hazardous material According to the Institute of Hazardous Material Management, a hazardous material is “any item that has the potential to cause harm to humans, animals, or the environment, either by itself or through interaction with other factors.”  Unless you are trained and have proper safety equipment, you should never try to dispose of hazardous material yourself.

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Fortunately, your body can tolerate a certain amount of hazardous material. If the chemical has entered the blood stream, the body recognizes “intruders” and sends them straight to the liver. The liver attempts to convert the harsh chemicals into less toxic substances and sends them to the kidneys, where they eventually exit the body.

Chemicals exit the body in different ways through sweating, exhaling, and urinating. It’s important to remember that the type of chemical and amount of time you were exposed to the substance greatly affects your risk for adverse health effects.

Exposure to Hazardous Products Through Food, Water, Soil, & Air

Many people believe exposure to hazardous material only occurs through physical contact. However, there are multiple ways people can be exposed to dangerous material:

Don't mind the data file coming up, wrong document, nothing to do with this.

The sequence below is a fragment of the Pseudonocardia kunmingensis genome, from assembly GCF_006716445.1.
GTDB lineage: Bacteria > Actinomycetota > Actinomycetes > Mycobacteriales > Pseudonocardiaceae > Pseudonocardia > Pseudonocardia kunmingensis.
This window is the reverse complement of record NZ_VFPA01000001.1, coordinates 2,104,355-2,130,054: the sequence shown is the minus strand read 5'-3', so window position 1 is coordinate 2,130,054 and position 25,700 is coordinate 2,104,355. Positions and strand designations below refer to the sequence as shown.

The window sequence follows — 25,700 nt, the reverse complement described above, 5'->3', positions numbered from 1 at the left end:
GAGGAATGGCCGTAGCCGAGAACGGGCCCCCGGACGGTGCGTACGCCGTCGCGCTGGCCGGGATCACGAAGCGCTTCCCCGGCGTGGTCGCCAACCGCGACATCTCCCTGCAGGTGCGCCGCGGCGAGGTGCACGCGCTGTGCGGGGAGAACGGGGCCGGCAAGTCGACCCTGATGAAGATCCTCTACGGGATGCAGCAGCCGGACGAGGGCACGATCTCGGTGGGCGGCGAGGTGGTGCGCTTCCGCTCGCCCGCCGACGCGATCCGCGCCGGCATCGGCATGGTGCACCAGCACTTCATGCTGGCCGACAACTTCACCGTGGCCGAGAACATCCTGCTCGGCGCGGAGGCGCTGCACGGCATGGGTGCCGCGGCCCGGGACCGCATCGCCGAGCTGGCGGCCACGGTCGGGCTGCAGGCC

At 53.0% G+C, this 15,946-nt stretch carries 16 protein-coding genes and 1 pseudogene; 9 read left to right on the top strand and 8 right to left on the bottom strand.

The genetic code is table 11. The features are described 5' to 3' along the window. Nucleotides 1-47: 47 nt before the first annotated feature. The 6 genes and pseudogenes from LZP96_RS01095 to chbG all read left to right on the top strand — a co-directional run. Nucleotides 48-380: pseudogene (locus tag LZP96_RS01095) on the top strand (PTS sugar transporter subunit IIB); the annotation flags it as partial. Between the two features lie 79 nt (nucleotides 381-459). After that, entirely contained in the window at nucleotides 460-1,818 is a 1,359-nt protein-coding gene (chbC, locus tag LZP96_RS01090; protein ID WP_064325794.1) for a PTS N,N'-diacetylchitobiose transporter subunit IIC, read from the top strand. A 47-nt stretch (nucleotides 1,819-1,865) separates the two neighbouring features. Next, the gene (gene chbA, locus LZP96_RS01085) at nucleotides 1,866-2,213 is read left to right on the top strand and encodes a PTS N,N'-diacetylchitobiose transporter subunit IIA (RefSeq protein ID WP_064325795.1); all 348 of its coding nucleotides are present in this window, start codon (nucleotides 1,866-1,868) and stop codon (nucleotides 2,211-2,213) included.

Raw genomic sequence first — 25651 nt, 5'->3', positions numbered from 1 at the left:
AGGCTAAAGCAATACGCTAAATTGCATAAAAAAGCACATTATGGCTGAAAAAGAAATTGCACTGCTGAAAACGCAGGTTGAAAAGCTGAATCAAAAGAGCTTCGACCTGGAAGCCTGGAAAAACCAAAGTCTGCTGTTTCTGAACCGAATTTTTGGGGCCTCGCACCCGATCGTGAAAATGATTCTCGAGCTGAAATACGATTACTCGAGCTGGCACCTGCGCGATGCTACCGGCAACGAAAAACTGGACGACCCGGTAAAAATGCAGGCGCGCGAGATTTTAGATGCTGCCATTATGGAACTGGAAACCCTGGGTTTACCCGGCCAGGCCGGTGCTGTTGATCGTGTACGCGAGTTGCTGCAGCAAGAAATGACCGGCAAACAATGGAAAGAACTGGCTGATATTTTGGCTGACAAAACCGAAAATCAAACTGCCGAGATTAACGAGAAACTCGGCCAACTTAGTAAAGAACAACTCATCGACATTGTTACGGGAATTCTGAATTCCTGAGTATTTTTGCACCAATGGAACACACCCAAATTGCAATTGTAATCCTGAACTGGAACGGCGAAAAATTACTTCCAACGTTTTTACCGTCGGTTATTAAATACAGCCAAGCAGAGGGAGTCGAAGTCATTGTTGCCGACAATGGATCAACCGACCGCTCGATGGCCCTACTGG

Sometimes, food comes into contact with hazardous material during the transportation process. Other times, food such as fish is contaminated by harsh chemicals in the ocean.  Unfortunately, you cannot tell by the appearance, taste, or smell of certain foods if it has been contaminated. If you eat contaminated food, you may get food poisoning.


Contaminated groundwater occurs when a hazardous material seeps into soil and into water channels. People can also be exposed by swimming in a contaminated lake or river. Recognizing contaminated water isn’t always easy. However, tell-tale signs that indicate the water is not safe to drink include a foul smell or change in color.


Hazardous material can often be embedded into soil. Many children are affected by harsh chemicals found in the soil because they play outside and have frequent hand-to-mouth contact. After contact with soil, be sure to wash your hands (and your child’s hands) thoroughly.


Breathing in chemicals is especially dangerous because the harsh material can enter your lungs. When you are around hazardous material, be sure to take necessary safety precautions.

First Environmental provides a 24/7 emergency spill response service. Please don’t hesitate to call us in the event of a hazardous waste spill!